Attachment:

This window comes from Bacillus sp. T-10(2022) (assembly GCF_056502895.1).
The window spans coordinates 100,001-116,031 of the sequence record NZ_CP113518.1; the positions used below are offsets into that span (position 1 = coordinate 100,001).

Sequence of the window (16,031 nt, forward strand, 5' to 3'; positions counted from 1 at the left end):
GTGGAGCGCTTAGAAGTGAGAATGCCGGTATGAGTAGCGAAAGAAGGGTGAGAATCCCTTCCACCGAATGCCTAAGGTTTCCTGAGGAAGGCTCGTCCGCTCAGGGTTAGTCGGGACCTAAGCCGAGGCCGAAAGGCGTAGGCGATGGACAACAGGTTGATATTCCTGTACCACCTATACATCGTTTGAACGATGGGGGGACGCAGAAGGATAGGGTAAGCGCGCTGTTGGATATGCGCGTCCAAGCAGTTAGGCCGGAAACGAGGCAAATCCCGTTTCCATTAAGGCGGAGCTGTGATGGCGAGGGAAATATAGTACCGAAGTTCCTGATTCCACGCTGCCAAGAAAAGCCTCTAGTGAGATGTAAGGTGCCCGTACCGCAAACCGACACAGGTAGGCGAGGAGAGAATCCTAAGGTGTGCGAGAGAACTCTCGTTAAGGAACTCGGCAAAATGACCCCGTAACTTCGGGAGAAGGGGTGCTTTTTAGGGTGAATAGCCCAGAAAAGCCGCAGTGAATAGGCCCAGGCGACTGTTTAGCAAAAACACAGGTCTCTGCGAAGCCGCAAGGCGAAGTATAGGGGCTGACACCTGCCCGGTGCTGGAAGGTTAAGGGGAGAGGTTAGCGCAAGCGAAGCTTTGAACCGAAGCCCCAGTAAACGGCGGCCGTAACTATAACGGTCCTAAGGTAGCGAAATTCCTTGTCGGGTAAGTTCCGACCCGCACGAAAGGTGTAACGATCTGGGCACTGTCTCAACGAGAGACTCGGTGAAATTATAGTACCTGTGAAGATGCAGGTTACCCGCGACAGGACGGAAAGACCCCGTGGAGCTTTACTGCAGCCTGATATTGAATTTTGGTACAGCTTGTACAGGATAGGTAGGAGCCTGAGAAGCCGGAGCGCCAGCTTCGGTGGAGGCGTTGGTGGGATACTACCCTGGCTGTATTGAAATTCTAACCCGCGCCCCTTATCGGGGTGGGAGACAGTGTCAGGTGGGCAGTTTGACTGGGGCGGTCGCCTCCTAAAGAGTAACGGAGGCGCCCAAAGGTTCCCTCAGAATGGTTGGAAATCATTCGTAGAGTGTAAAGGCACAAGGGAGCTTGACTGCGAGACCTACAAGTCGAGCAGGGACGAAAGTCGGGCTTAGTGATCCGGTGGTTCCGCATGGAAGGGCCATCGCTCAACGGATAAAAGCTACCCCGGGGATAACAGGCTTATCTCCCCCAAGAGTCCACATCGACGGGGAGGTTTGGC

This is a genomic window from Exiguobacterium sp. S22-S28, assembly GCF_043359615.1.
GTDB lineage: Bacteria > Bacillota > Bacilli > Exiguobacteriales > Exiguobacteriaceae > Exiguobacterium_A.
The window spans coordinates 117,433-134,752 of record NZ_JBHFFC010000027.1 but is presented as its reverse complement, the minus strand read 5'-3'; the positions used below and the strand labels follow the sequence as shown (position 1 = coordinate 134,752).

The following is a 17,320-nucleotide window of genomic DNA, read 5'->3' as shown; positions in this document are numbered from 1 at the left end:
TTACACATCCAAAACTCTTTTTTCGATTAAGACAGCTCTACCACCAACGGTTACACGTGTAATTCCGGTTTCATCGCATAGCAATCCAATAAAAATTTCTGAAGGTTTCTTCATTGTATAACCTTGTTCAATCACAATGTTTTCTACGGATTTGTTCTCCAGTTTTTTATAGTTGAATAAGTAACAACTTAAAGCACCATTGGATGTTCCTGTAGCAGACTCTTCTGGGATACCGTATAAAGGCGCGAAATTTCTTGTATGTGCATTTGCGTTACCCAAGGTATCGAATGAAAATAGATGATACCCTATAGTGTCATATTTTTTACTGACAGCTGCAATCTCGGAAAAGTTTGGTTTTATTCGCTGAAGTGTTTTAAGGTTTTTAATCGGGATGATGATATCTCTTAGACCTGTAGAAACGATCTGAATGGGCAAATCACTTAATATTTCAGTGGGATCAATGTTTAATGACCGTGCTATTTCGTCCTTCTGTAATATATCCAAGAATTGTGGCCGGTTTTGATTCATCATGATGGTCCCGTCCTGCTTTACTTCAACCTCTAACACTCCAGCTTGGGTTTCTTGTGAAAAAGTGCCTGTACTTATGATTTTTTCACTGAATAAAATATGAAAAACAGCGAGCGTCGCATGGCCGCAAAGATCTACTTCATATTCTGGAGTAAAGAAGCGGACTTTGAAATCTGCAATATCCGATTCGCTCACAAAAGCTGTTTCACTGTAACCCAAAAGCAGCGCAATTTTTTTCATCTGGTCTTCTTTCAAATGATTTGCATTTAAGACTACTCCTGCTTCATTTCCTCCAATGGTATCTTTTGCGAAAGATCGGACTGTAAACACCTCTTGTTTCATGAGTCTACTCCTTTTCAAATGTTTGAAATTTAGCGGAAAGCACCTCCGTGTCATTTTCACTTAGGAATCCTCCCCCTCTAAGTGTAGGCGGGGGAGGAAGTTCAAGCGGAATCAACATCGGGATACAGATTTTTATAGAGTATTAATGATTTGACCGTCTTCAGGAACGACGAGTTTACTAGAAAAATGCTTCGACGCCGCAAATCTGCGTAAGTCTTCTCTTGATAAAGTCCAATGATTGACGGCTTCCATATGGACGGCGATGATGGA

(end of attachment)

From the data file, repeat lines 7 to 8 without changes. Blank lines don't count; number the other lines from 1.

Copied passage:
The window spans coordinates 117,433-134,752 of record NZ_JBHFFC010000027.1 but is presented as its reverse complement, the minus strand read 5'-3'; the positions used below and the strand labels follow the sequence as shown (position 1 = coordinate 134,752).

The following is a 17,320-nucleotide window of genomic DNA, read 5'->3' as shown; positions in this document are numbered from 1 at the left end: